I liked how these trees show the survival technique of trees up at the timber line where icy winds prevail. The icy winds come in from the windward side, making it too cold for growth on that side, so it grows only on the lee side. How clever of the trees, don't you think?

Most of the above pictures were taken at Bear Lake. It's a very popular destination. The parking lot fills up, and then one must ride a shuttle to the lake as there is no more room for more cars. We decided to wait until after 6:00 PM. We were so glad we did; there were very few people there, which was definitely a benefit that made our visit there enjoyable. I would have hated having wall-to-wall people there! It's a gorgeous little lake with a nice hike that goes all the way around.

My very nice husband agreed to drive us to Golden, CO so I could see the Rocky Mountain Quilt Museum. I loved their current exhibit which was quilts from the Caohagan Islands (part of the Philippines).
The last quilt photo is a detail of a larger one.. I loved the bird's-eye perspective of these kids.

It was another beautiful drive over to Lyons where I wanted to visit a quilt shop. I'm so glad we went; it's a fabulous shop. I could have spent hours there. It's in a building that used to be the Black Bear Inn, which is why it has that black bear on their sign. It has a huge parking lot fit for an inn, so go there with all your friends! There's plenty of parking space!

Our last evening in Colorado gifted us with a beautiful sunset.
Coming back home, we drove through the Sandhills in Nebraska. They are beautiful, but.. oh, my. They go on forever and ever. Be sure you have a full tank of gas!

I loved Colorado. Under the right circumstances you could convince me to live there.

Wednesday, September 06, 2017

Rocky Mountain High: Colorado! Part One of Two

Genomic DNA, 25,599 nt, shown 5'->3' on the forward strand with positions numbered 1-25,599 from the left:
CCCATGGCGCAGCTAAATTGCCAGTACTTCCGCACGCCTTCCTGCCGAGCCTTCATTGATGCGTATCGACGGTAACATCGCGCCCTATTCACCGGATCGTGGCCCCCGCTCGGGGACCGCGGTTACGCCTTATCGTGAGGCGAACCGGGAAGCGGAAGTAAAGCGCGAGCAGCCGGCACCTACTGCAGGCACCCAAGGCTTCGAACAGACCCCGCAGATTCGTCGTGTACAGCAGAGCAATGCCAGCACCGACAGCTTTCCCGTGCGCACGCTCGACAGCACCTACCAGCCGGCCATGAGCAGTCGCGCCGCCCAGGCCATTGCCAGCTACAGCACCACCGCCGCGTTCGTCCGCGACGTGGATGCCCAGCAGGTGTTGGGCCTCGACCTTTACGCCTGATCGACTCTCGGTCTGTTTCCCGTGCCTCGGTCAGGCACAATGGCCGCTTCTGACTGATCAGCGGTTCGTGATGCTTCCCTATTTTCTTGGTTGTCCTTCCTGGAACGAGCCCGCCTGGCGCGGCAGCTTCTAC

I don't have all my photos properly organized, but it's getting to be too long to wait. I've had to learn a new system since my computer upgrade, and you know -- it's hard to teach an old dog new tricks! I'll do what I can. (Apologies for some of the pictures which may be fuzzy or washed out as I haven't finished fixing them all.)

After the eclipse in Nebraska, we headed on to Colorado. The first town we stayed in was Sterling. It was quite a drive from Nebraska, and still in the flat part of Colorado. We were happy to get there and get out of the car. The main things we did in Sterling were go out for dinner, and the next morning we went to the quilt shop, Quilts-N-Creations. It was an average shop, not one I would go out of my way to visit, but if one is in town, you might as well visit. (The workers were friendly.) I tried to buy a little something in each shop I visited, because I like to support independent shops and to leave a little bit for the area's economy.

Next stop was Estes Park, Colorado. This was our home for the next four nights. What a lovely drive there, and what a lovely town! Above you see a scene along the road, and then you see the Big Thompson River which flows through Estes Park and a long ways outside of town as well. Back in 1976 they had a huge, disastrous flood there. Over 100 people died. We could see.. in many places there would be no place to run to safety! Now they have signs up: "If it starts to flood, climb to safety." I kind of wonder.. glad I didn't have to attempt that self-rescue plan.